# Does Multi-World Interpretation really eliminate randomness in quantum mechanics?

As I understood it, the Multi World Interpretation (MWI) was meant to avoid the problem of resorting to randomness, by replacing the random wavefunction collapse in Copenhagen Interpretation with multiple universes where all possibilities in the wavefunction do happen.

However, I wonder if it actually accomplished what it set out to do. MWI still leaves us with a major question of "which universe does my consciousness experience?", in which randomness can very much play a part.

If that is the case, does MWI have anything to offer over Copenhagen Interpretation in eliminating randomness in quantum mechanics?

• Sure. Man plays dice. (The stupid stack exchange algorithm requires me to type this useless sentence here if my answer is too short.) Commented Nov 23, 2023 at 19:37
• this might have come up on physics stackexchange try google first
– user67675
Commented Nov 23, 2023 at 20:00
• i googled it, and it seems that we don't know why we are experiencing this universe. so it doesn't so much introduce randomness but ignorance. does that help?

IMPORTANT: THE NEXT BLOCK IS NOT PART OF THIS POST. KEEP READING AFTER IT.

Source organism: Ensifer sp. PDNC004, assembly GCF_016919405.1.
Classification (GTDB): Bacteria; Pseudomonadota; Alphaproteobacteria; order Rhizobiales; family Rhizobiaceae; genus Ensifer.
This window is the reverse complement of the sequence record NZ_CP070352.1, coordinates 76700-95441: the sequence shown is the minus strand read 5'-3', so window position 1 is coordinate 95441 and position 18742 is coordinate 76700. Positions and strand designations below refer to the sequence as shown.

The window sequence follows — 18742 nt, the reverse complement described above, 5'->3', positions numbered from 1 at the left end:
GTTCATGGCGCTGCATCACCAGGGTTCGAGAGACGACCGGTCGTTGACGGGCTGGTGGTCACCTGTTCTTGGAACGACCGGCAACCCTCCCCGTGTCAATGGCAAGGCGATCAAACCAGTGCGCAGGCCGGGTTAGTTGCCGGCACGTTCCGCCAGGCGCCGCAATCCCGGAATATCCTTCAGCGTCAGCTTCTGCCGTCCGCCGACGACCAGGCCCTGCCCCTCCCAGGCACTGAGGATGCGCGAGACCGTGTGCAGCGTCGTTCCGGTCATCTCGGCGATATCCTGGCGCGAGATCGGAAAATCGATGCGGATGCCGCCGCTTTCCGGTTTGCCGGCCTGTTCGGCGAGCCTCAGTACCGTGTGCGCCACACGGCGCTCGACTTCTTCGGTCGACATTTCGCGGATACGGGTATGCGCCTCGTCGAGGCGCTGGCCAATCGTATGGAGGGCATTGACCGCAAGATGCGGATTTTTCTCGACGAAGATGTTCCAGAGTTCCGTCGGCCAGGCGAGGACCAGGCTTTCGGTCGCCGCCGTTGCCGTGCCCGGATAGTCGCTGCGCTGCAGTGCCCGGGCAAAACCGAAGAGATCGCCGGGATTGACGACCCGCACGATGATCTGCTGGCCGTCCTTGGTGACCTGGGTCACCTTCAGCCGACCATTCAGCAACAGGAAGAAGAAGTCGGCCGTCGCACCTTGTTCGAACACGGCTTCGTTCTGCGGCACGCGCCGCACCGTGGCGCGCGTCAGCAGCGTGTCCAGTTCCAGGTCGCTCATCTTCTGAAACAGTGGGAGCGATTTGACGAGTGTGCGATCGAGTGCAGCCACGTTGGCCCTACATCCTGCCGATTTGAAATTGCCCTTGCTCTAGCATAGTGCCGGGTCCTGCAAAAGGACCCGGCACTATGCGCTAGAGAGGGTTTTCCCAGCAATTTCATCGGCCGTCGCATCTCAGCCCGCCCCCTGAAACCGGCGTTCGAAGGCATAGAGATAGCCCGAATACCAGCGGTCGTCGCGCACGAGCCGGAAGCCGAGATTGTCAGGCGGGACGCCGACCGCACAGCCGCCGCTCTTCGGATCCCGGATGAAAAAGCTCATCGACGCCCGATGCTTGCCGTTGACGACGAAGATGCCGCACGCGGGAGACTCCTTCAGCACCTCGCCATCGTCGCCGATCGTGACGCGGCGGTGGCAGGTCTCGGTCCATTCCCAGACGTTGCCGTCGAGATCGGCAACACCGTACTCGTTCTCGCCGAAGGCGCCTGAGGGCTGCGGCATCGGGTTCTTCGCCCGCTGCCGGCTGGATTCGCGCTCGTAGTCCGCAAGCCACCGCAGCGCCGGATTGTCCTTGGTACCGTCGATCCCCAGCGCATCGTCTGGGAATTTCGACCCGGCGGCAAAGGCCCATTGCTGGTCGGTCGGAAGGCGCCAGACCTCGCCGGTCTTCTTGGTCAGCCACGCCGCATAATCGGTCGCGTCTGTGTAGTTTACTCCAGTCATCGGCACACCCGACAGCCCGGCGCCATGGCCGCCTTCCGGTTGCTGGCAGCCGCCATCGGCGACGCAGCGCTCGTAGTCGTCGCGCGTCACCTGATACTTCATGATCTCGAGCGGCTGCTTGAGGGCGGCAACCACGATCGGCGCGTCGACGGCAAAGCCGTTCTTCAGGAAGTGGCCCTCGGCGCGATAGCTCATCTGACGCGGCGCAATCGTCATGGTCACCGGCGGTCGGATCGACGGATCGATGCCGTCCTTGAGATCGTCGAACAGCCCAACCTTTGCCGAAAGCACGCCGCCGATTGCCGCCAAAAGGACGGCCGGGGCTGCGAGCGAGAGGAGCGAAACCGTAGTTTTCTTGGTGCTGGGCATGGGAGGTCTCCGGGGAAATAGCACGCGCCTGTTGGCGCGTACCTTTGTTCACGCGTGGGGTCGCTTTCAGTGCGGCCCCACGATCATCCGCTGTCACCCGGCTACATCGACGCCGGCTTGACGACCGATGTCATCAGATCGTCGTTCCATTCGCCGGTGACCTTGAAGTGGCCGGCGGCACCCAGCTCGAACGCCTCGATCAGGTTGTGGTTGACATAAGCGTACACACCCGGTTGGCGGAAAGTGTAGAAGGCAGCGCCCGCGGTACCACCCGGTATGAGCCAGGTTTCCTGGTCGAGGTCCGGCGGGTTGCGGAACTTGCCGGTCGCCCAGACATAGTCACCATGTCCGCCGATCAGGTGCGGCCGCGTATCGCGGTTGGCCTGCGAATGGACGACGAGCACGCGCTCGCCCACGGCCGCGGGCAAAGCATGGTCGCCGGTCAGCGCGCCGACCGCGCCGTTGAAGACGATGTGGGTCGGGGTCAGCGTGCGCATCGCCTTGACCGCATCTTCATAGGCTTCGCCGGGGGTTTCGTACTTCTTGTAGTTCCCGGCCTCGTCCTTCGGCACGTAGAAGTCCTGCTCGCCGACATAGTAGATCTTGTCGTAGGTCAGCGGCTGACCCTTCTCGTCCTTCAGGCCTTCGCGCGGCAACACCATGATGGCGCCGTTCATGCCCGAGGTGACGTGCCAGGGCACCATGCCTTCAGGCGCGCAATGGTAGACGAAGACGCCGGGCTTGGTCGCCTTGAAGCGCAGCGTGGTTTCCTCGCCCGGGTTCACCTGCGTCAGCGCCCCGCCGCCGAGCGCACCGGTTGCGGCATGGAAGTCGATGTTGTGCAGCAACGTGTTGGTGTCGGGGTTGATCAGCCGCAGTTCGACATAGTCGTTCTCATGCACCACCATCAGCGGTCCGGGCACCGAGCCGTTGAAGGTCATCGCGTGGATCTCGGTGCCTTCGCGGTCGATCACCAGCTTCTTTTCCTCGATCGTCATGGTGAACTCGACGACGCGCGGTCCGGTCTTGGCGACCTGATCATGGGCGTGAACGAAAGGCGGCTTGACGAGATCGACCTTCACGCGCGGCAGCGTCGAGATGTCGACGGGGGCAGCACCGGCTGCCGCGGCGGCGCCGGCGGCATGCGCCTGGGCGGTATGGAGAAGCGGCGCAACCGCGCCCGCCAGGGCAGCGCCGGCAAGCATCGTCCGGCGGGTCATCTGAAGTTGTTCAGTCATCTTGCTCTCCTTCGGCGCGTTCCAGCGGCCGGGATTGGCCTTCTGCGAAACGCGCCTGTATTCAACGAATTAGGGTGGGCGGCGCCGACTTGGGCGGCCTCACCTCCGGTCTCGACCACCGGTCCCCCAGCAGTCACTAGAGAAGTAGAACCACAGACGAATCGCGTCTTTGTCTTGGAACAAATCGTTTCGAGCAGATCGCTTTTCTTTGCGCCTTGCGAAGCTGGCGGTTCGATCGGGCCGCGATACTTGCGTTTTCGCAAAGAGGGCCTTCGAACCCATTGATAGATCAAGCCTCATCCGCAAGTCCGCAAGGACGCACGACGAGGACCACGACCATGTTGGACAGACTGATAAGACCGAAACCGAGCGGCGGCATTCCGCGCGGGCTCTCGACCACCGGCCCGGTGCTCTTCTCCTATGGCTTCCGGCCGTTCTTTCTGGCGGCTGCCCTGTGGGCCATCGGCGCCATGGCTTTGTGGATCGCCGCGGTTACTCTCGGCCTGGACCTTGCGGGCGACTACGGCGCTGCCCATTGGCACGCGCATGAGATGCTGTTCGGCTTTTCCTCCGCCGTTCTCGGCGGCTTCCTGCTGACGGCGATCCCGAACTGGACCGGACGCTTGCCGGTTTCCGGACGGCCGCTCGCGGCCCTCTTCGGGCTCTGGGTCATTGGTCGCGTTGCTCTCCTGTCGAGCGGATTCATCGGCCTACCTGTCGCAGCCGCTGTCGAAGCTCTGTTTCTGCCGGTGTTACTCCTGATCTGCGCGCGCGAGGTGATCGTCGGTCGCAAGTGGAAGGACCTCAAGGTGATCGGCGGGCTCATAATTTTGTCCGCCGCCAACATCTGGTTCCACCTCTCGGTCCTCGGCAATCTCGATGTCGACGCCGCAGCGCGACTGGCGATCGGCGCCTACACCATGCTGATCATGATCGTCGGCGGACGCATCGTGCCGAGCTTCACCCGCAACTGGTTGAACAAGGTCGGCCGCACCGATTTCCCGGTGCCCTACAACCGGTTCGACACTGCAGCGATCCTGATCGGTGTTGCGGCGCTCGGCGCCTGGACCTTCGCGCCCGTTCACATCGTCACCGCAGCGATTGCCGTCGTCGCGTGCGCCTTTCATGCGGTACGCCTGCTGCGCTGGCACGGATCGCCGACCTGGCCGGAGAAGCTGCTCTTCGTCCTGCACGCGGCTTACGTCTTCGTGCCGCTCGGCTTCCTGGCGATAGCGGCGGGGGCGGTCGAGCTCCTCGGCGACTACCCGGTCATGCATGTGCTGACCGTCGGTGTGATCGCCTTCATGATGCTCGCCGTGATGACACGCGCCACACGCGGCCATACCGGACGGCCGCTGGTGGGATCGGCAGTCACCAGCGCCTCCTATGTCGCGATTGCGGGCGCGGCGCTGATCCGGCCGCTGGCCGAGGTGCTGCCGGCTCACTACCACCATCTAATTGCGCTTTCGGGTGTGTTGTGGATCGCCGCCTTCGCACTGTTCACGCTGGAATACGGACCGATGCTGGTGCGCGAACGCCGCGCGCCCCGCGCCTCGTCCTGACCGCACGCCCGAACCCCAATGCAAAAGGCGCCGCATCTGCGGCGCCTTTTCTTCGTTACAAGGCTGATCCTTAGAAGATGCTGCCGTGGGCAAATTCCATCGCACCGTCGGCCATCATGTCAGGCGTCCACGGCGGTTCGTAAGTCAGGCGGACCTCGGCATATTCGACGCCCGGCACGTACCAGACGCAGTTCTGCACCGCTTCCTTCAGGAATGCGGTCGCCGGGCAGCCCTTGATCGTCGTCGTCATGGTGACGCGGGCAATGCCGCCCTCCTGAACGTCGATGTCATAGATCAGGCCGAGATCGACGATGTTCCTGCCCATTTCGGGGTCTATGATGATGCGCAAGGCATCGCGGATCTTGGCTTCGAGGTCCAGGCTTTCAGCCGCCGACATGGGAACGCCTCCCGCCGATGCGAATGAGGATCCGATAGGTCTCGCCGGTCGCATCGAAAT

– user67675
Commented Nov 23, 2023 at 20:09
• It would be more accurate to say that MWI makes the order/randomness question moot. Its answer to "which universe does my consciousness experience?" is all of them, the "I" splits along the branches. On another interpretation, the question is analogous to "which rock am I looking at right now" and the only meaningful answer is "this one". When "everything happens", as in MWI, it makes little sense to talk about order or randomness. Commented Nov 24, 2023 at 5:48

The crucial advantage of MWI is not that it eliminates randomness, but that it eliminates the complexity of "wavefunction collapse."

The Copenhagen interpretation needs to explain when the wavefunction collapses, and what the probabilities of the different states are after collapse (the Born rule). These have to be some extra assumptions in addition to the Schrodinger equation.

In contrast, MWI assumes only the Schrodinger equation. There's no extra part to the theory. The Born rule in MWI is derived, not assumed. This makes MWI more parsimonious and therefore more likely, provided that it agrees with observations, and so far it seems to.

This is just a variant of "why am I me and not someone else?". It doesn't matter whether you and the someone else are in the same room, or so far from each other that their observable universes don't overlap, or in different MWI worlds.

If you take this to be a form of randomness, then only a solipsistic world model could be nonrandom.

• i saw your answer about this on physics stacckexchange, and it seems right, as we are indeed asking why we are this person and not another, but a citation might help in a way
– user67675
Commented Nov 23, 2023 at 22:44